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Podcast 2019
Middle Kingdom Podcasts (2005-2017)

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A Jungle Story

Once upon a time in the long now there was a continent, a landmass floating on water. White barbarians called it Asia on dusty maps. Deep inside Asia were vast lands, rivers and mountains.

Overtime and Other, historical bandits with a reputation for laughter, art, music, magic and diverse languages and cultures lived in jungles, forests and remote mountains.

Jingle, jangle, jungle. Using natural materials they created musical instruments, simple weapons, homes, fish traps, snares and looms. The women had babies, wove cloth and prepared food while the men fished, planted crops, domesticated animals. Children played and learned life lessons from nature with extended families. 

One day a boat filled with white men sailed up river to a village deep in the jungle. They wore shiny clothing, spoke a language the people could not understand and carried weapons that made a lot of noise and scared everyone. They pretended to be friendly by offering gifts. The leader of the village welcomed them. They had a party. The village gave them hospitality, shelter and friendship.

The white men took CONTROL of the village, people and jungle.

Every day more white people came up river on boats named Destiny. They were on a quest for gold and slaves. Owning, using and discarding slaves had proven to be an essential part of their evolution on other continents.

Their mantra was: cheap labor, cheap raw materials, cheap goods, cheap markets and much profit.

White people said, we are civilized and you are savages. We have religion. It is called Wealth & Greed. We are on a mission from the great chief. We control people. We control nature. We have machines. We take what we want.

Every day the white men marched their slaves deep into the jungle singing, “We control Nature. We shall overcome.”

They spread diseases. They planted fear. They planted envy and jealousy. They manipulated villages against villages. They divided people against people. Divide and conquer. History taught barbarians well.

They harvested wealth in the form of people, precious stones, rubber and every raw material of value. They were never satisfied. Their appetite grew and grew.

If we want to survive we have to move to a new jungle far away, said the village shaman. This is the story they told their people one night below stars singing with their light.

Weaving A Life (V1)


Teachers Meet in China

Yes. English teachers unite at a university in Fujian, China.

Let's get dressed and gather our Moleskine notebook filled with poetry, drawings, dreams, stories and visions. Let's collect one fountain pen filled with green racing ink. Remember water. You've gotta have H2O where you go. It's gonna be a hot one. Seven inches from the mid-day sun.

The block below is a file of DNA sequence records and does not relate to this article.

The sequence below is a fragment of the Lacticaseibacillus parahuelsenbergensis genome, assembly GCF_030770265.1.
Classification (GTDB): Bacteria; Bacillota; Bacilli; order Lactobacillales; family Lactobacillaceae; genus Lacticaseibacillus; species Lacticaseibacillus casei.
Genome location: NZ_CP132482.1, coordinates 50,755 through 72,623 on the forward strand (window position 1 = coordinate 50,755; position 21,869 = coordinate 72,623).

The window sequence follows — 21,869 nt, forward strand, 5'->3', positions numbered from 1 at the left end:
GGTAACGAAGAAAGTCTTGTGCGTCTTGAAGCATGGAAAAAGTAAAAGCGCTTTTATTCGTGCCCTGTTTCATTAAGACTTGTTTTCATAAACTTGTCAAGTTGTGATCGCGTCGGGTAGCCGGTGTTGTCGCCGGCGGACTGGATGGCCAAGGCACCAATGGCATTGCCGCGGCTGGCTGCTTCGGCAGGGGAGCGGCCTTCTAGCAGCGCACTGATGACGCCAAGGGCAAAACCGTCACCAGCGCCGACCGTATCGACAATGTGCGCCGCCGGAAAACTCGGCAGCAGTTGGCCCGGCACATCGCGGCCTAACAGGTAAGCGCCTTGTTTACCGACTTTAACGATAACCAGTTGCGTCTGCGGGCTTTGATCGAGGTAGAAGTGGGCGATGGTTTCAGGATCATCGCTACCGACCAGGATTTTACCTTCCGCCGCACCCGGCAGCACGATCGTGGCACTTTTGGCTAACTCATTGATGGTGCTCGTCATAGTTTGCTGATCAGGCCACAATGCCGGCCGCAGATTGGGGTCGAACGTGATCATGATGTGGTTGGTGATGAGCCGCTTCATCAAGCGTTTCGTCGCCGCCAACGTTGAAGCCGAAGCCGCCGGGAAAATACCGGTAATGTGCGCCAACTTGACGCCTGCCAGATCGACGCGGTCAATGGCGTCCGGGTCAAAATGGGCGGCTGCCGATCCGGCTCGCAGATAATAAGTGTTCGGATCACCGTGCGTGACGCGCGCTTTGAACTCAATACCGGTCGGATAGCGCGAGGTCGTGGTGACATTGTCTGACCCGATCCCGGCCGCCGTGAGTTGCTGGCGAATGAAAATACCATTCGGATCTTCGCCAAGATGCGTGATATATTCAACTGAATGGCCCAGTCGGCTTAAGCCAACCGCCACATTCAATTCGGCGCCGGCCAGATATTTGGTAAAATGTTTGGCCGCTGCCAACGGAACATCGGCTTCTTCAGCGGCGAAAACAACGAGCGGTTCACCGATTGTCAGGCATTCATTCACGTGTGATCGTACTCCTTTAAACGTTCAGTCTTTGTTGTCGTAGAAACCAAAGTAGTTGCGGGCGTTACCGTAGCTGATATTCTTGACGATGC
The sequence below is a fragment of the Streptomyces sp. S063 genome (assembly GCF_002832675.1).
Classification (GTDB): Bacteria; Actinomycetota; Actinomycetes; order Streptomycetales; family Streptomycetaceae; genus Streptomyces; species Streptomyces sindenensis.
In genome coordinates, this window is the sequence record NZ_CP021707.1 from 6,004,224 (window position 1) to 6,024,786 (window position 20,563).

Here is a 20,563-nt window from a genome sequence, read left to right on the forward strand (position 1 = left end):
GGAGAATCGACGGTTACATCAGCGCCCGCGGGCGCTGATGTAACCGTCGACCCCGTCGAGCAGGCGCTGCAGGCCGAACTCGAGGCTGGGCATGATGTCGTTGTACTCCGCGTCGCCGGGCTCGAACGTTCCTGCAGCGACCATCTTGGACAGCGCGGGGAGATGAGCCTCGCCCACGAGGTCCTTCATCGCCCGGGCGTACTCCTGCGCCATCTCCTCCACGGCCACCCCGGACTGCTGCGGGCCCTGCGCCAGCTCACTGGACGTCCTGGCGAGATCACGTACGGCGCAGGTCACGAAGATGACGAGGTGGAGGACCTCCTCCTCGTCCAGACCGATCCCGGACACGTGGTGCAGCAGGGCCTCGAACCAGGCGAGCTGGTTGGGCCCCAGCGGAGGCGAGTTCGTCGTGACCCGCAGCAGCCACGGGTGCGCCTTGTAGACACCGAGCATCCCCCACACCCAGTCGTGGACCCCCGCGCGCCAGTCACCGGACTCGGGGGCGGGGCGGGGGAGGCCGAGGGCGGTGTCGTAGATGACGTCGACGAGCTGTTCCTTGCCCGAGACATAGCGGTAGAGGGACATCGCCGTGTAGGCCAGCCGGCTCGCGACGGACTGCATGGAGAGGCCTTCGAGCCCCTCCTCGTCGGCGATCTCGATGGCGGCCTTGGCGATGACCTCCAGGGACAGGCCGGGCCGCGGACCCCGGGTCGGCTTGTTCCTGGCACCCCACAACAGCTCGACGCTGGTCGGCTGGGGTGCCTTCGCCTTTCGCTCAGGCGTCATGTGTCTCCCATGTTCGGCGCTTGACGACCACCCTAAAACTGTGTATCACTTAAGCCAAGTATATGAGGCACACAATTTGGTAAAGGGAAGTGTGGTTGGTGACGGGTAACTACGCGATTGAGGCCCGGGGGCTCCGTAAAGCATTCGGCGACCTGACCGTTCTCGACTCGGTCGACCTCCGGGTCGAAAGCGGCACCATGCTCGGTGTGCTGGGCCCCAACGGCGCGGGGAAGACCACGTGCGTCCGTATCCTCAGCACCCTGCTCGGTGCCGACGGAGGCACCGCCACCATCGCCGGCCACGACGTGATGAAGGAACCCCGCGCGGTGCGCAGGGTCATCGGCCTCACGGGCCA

Let's go to a classtomb on old campus surrounded by luscious green trees straining to light. They are a canopy of welcome relief. Rose petals wither on the ground.

Smile and greet your compatriots, your stalwart educational guides. Take a seat. Look around. Engage your senses.

Gaze out the window toward the lake. It is shimmering. You hear scraping. What is it? Local workers are building a wall. A new Great Wall. Exciting. History in the making. How do they do it?

It's simple. Materials and raw labor.

Ten local village men and women - who do the heavy lifting - with bags of cement, trowels, shovels, a few plastic buckets, water, piles of gray bricks, empty drums for support, some boards, and a couple of wheelbarrows.

Step 1. Build rickety scaffolding using drums and boards. Remove the old steel fence. Discard to side.

Step 2. One team mixes cement and water. Shovel into buckets. Another team puts bricks into a wheelbarrow and pushes it to a dumping area.

Step 3. Men wait for women to hand them bricks and buckets of cement. They slather on the goop and align bricks. Brick by brick the wall goes up. It blocks the green sward, blue lake, rolling hills and wild flowers.

Only the sky is safe.

Step 4. Another team coats the exterior with a bland gray mixture.

It will never be finished. Art is like that.

It's so beautiful we feel like crying.

Someone steps to the podium and starts speaking - using exquisite language - about the value of education. Cost benefit analysis. Profit and loss statements. How we have a huge responsibility to our shareholders.

During a brief moment of silence you hear a shovel, trowel and laughter.

Another day blossoms in the people's egalitarian paradise.


Writing Is An Adventure

“’I did that,’ says my memory. ‘I can’t have done that,’ says my pride, and remains adamant. Finally memory gives way.” - Nietzsche.

The interpreter in the left brain strings experiences into narratives. A novelist in our heads. A novelist called memory ceaselessly redrafting the short story we call “My Life.”

Writing and telling a story is all about detail and realising the significance of the insignificant.

"Writing a book is an adventure. To begin with, it is a toy and an amusement; then it becomes a mistress, and then it becomes a master, and then a tyrant. The last phase is that just as you are about to be reconciled to your servitude, you kill the monster, and fling him out to the public." - Goethe